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Associations between risk behavior and injury and the protective roles of social environments: an analysis of 7235 Canadian school children
  1. W Pickett1,2,3,
  2. S Dostaler1,
  3. W Craig3,
  4. I Janssen1,4,
  5. K Simpson1,2,
  6. S Danielle Shelley3,
  7. W F Boyce1,5
  1. 1Department of Community Health and Epidemiology, Queen’s University, ON, Canada
  2. 2Department of Emergency Medicine, Queen’s University, ON, Canada
  3. 3Department of Psychology, Queen’s University, ON, Canada
  4. 4School of Physical Health and Education, Queen’s University, ON, Canada
  5. 5Social Program Evaluation Group, Faculty of Education, Queen’s University, ON, Canada
  1. Correspondence to:
 Dr W Pickett
 Associate Professor, Queen’s University, Emergency Medicine Research, Angada 3, Kingston General Hospital, 76 Stuart Street, Kingston, ON, K7L 2V7, Canada; PickettW{at}post.queensu.ca

Abstract

Objective: The social etiology of adolescent injury remains poorly understood. The Population Health Framework suggests that the etiology of adolescent injury involves interactions between individual risk factors and the natures of adolescent environments. The purpose of this study was to apply this framework to examination of relationships between adolescent risk taking and injury, and the potential modifying effects of supportive home and school environments.

Methods: The analysis was conducted in a representative sample of 7235 males and females (10–16 years old) from Canada. Results were based on records from the 2001/02 World Health Organization Health Behaviour in School-Aged Children Survey. Individual items and factor analytically derived scales were used to describe and then model injury outcomes, risk behaviors, perceived home, and school climates, and the relationships between these variables in a theory driven etiological analysis.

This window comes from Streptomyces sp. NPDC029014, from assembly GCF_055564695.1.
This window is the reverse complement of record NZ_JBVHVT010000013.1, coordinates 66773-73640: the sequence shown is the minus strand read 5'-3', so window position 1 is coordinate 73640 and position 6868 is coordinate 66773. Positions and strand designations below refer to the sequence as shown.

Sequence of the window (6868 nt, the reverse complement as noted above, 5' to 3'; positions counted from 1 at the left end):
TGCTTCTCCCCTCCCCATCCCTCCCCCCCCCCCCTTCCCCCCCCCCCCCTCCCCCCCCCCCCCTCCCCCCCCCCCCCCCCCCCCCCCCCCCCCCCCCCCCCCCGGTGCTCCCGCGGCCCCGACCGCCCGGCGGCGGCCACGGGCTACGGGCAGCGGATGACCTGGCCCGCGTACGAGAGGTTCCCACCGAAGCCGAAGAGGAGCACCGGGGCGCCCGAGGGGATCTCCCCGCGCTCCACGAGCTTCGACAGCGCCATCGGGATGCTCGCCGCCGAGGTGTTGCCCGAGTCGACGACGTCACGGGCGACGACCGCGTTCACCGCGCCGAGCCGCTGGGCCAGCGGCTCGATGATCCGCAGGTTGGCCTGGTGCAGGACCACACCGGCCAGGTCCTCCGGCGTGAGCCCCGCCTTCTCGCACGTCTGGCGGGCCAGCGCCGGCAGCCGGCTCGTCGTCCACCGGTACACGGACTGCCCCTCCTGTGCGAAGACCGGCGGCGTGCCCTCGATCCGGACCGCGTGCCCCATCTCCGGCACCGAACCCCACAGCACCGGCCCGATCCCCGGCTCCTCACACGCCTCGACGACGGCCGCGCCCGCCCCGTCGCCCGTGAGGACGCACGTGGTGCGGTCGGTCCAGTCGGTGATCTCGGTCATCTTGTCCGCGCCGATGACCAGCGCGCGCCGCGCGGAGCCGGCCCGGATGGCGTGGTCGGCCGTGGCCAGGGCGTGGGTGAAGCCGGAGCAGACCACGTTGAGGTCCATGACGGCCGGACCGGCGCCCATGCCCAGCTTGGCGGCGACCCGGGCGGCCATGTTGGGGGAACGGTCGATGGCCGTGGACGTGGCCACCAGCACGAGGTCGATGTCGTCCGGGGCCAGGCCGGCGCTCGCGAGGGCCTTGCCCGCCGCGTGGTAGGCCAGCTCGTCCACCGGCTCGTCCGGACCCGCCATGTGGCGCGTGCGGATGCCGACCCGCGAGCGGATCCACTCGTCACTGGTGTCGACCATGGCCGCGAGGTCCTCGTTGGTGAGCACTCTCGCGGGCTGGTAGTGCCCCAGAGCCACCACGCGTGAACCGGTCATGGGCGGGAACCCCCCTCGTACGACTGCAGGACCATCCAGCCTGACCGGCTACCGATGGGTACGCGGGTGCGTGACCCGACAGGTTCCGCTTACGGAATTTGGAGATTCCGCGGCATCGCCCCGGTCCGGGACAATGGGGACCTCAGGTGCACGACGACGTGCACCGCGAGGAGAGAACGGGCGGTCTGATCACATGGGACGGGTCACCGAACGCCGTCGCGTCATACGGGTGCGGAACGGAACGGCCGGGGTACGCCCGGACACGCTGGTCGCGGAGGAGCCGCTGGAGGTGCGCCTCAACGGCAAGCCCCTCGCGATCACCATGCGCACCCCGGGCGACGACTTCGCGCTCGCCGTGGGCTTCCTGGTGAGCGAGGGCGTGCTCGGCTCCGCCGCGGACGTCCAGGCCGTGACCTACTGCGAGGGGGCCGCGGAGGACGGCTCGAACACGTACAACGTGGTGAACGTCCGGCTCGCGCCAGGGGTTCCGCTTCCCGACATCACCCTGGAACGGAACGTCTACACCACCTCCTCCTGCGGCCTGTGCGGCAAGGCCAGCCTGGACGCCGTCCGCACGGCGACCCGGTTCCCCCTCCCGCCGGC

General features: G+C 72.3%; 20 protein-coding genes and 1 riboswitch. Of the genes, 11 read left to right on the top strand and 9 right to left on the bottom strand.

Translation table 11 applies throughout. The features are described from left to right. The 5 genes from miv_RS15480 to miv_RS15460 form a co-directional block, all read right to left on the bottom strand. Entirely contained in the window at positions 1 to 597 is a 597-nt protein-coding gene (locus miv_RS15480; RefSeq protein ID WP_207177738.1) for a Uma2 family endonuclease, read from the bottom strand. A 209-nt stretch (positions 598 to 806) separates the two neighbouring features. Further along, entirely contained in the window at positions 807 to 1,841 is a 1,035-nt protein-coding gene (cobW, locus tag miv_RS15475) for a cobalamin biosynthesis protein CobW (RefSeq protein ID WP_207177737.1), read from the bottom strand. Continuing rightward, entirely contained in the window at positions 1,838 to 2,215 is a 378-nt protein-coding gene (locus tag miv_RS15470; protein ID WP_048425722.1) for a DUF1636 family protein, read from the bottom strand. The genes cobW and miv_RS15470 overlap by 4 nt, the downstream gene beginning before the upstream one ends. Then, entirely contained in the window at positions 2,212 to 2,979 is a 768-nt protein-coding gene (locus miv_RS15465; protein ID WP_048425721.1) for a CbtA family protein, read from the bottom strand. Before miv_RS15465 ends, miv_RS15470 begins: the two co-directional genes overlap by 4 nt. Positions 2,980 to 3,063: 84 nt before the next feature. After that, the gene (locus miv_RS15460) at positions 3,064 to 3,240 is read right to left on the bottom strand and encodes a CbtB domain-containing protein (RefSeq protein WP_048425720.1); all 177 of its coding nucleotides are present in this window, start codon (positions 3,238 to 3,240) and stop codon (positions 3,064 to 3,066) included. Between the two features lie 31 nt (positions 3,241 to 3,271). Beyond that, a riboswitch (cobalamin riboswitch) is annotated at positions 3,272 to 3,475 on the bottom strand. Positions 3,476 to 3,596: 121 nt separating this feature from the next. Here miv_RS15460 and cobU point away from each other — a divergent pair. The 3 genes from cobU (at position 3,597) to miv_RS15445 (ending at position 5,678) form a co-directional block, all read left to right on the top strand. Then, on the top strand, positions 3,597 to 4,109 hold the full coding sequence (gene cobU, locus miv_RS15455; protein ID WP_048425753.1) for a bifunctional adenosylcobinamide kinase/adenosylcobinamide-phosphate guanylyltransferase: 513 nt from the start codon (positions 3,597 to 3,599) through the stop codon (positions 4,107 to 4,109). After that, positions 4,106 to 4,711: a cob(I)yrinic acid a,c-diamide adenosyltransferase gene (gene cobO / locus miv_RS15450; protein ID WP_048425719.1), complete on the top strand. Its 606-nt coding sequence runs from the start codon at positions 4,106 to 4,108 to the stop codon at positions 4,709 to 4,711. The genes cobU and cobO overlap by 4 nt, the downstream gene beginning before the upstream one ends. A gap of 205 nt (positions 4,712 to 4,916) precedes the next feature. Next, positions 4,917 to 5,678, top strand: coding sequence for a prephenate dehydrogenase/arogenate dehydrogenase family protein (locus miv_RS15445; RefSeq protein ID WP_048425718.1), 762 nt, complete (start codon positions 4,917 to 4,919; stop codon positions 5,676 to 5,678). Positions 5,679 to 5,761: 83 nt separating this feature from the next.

Results: Adolescents with supportive home and school environments experienced lower relative odds of engagement in risk taking behavior and lower relative odds of injury. Gradients were observed between the extent of adolescent risk taking and the occurrence of injury. Interactions were not observed between risk taking behavior, perceived support in home and school climates, and injury.

Conclusions: Risk taking is common among adolescents and plays a role in the etiology of injury. Supportive social climates clearly protect adolescents from engaging in these behaviors, and also the occurrence of some forms of injury. However, once an adolescent chooses to engage in risk taking behaviour, a supportive environment may not protect them from injury.

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Footnotes

  • Competing interests: none.

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